Take and Eat

I recently attended a Christian conference on the campus of Friends University in Wichita, KS. The primary venue is a beautiful three-story building on the national register of historic places, its iconic clock tower visible from any angle.

For years now I have tended to avoid Christian conferences, not just because of COVID, but because I am less interested, anymore, in what people say than in how they live. Me first and foremost. But James Bryan Smith’s Apprentice Gathering is always focused on how we live, especially in ironic juxtaposition to what we say we believe. Plus the attendees are avid readers, and they always buy lots of books at this event—for publishing professionals, an especially heart-warming sight.

This year’s event is packed out. Most of the browsing and buying take place in two large, library-like rooms down a cathedral-ceilinged hallway from the main auditorium.

On one side of the hall, a sponsoring publisher has set up large round tables piled high with an impressive array of inviting books, conference speakers’ prominently featured in gloriously multiple-copy pyramidal displays.

Directly across the hall is an extension of Eighth Day Books, a storied bookstore located in a neighborly house in Wichita, which has expanded far beyond its brick-and-mortar sanctuary to an online presence as well as recurring vendor at key conferences around the country in religion and the arts.

As I walk into the bookstore, searching for my friend I know will be here, afternoon sun pours through tall arched wood-framed windows, casting a glow on the Eastern Orthodox iconography lining the windows with low piles of books in front of them. The room is beribboned with long, rectangular tables, volumes arranged in such inviting displays of sizes and colors and bindings and related genres they beckon with aphrodisiacal power. You want us, they whisper.

“Warren Farha!” I call out, prowling across the room to pounce on the founder and sustaining animus of Eighth Day. As he turns toward me, I yield joyfully to the gravitational pull in the widening light of his smile. Crossing paths with him across the miles and years is one of the cherished gifts of my itinerant literary-agent life.

Warren’s quiet and welcoming presence opens a space for us to talk. Then, in my favorite friendship ritual, he turns and walks toward a table saying over his shoulder, “I’ve got a book for you.” The ones he recommends are always those that dwell in me long after I dwell in them. He pulls a volume from a neatly book-ended row.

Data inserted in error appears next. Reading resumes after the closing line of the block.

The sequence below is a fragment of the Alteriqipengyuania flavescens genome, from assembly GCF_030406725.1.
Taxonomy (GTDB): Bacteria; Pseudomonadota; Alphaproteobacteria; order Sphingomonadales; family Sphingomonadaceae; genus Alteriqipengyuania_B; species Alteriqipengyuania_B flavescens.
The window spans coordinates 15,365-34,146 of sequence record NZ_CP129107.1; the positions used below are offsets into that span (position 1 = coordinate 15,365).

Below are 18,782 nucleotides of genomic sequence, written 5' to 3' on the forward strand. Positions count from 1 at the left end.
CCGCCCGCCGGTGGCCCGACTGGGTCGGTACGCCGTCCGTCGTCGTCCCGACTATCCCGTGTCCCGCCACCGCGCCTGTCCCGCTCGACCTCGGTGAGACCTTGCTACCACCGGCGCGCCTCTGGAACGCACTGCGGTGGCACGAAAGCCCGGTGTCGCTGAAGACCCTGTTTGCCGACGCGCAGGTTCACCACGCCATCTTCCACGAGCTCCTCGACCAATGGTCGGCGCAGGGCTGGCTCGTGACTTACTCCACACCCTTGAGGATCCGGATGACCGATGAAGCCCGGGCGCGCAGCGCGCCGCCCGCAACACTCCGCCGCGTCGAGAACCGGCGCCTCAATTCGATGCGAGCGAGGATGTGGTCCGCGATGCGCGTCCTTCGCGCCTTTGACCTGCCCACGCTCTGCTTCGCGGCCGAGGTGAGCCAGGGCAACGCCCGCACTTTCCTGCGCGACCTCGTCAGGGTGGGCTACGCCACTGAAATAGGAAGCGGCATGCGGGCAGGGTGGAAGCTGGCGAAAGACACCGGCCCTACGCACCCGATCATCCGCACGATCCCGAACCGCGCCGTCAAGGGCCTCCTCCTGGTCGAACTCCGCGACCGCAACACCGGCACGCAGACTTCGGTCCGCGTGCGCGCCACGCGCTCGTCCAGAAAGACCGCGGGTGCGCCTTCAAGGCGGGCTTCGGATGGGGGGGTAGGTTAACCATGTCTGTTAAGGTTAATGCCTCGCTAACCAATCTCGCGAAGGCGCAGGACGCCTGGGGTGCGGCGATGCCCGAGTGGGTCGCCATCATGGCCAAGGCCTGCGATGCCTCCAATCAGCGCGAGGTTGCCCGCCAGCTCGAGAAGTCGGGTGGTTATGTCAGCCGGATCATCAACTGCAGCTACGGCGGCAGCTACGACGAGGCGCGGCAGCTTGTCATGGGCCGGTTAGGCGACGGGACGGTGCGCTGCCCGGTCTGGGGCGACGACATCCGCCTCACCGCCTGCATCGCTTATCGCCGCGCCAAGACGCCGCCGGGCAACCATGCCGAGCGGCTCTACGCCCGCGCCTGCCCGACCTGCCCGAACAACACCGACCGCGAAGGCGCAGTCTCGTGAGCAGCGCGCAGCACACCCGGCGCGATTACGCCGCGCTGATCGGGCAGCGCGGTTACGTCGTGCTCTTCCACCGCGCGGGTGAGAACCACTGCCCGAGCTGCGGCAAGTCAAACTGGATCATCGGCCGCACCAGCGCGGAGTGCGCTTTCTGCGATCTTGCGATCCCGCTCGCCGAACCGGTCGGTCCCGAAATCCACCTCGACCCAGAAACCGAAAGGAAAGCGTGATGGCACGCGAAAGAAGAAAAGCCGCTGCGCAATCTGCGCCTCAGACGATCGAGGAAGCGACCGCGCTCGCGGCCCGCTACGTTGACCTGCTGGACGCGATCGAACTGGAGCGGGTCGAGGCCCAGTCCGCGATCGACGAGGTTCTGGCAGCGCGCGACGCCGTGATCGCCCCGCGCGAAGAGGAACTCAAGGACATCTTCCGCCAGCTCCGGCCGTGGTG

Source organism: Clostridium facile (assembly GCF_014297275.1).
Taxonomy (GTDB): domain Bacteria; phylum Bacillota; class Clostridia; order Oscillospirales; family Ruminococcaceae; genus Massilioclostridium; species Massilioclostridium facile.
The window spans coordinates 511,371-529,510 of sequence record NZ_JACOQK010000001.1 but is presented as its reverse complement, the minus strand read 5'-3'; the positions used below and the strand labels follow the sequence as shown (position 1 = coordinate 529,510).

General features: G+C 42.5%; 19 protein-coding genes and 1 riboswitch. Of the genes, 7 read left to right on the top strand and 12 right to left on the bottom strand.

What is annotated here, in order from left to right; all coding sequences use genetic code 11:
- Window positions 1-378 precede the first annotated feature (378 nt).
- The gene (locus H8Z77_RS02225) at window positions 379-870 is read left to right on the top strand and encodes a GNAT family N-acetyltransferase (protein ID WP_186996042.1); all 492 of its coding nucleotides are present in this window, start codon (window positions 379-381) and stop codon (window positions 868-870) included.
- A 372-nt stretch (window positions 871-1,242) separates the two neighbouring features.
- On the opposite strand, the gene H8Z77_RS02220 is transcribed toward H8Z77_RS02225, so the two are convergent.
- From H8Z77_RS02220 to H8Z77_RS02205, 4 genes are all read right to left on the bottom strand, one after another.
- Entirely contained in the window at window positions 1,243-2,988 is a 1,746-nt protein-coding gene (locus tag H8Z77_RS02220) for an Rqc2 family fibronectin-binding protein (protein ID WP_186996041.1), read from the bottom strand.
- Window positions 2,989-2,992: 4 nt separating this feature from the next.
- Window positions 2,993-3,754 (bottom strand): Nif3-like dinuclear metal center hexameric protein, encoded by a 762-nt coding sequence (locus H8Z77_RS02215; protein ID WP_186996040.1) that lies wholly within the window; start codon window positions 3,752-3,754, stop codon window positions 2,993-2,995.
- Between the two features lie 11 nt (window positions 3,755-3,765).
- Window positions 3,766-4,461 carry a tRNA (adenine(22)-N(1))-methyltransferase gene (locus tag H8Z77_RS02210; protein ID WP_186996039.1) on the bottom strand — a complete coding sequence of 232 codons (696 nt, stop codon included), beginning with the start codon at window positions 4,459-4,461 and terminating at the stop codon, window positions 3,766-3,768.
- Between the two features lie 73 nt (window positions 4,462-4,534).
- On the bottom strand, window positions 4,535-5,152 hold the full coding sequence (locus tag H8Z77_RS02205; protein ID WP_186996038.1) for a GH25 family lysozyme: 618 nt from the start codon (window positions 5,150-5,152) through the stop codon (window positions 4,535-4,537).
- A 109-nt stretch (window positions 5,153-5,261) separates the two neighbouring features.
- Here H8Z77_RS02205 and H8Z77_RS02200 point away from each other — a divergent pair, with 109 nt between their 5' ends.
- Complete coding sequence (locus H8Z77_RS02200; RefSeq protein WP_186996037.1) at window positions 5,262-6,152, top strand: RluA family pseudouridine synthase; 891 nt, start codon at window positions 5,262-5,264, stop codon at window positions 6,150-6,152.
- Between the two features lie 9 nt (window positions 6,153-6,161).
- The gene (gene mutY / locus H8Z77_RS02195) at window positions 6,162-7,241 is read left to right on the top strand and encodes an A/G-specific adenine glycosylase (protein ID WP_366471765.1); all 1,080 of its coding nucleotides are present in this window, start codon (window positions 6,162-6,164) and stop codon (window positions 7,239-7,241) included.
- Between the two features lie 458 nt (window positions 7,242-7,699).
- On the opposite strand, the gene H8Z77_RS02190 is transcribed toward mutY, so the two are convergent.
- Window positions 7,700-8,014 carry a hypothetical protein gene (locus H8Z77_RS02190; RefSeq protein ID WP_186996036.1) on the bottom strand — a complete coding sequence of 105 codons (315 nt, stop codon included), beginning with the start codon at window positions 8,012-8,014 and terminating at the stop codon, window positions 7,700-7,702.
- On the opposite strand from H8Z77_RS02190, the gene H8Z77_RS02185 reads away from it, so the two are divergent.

I used to help run a small press, so I had a taste of what it’s like to vendor books at conferences, shipping and unpacking and setting up, then repacking what wasn’t sold and shipping it back and unpacking it again and restocking inventory shelves. It is doggedness on repeat. When I see the wares laid out so carefully on Warren’s tables, hosts already blessed by the presiding officiant, it triggers a memory from Sunday mornings at an Anglican church which met in a small stone cathedral, light streaming through stained-glass windows. Before the service I would stand at the altar and shake out folds of white linen, listening to the choir practicing while I let the cloth settle gently onto the Communion table.

“Warren,” I say, “every time I see you here, I see you setting the table for Eucharist. The body of Christ, given for you. Take and eat.”

He tells me they’ve had their two best years ever, thanks in part to COVID indwellers reading more books, but it’s starting to level off. Some years, he says, have been hand-to-mouth, but they always found a way through. “I’ve been doing this for over thirty years,” he shrugs. “It’s the one thing I’m built for, so I just keep doing it.” His body language is diffident but in his eyes I see the fierce clarity of a hawk.

“You’re doing a long obedience in the same direction,” I say. “Eugene Peterson would be so proud of you.”

I love books, and I love the making of books. Getting them to their readers is hard work, and it is also a great privilege, and thank God we live in a culture where it is still possible to make a living at it. All of us who do this are headed, together, into a communion of writers and readers where minds and hearts and bodies and spirits are by turns broken and lamented, honored and celebrated. May it be a long, long obedience.  

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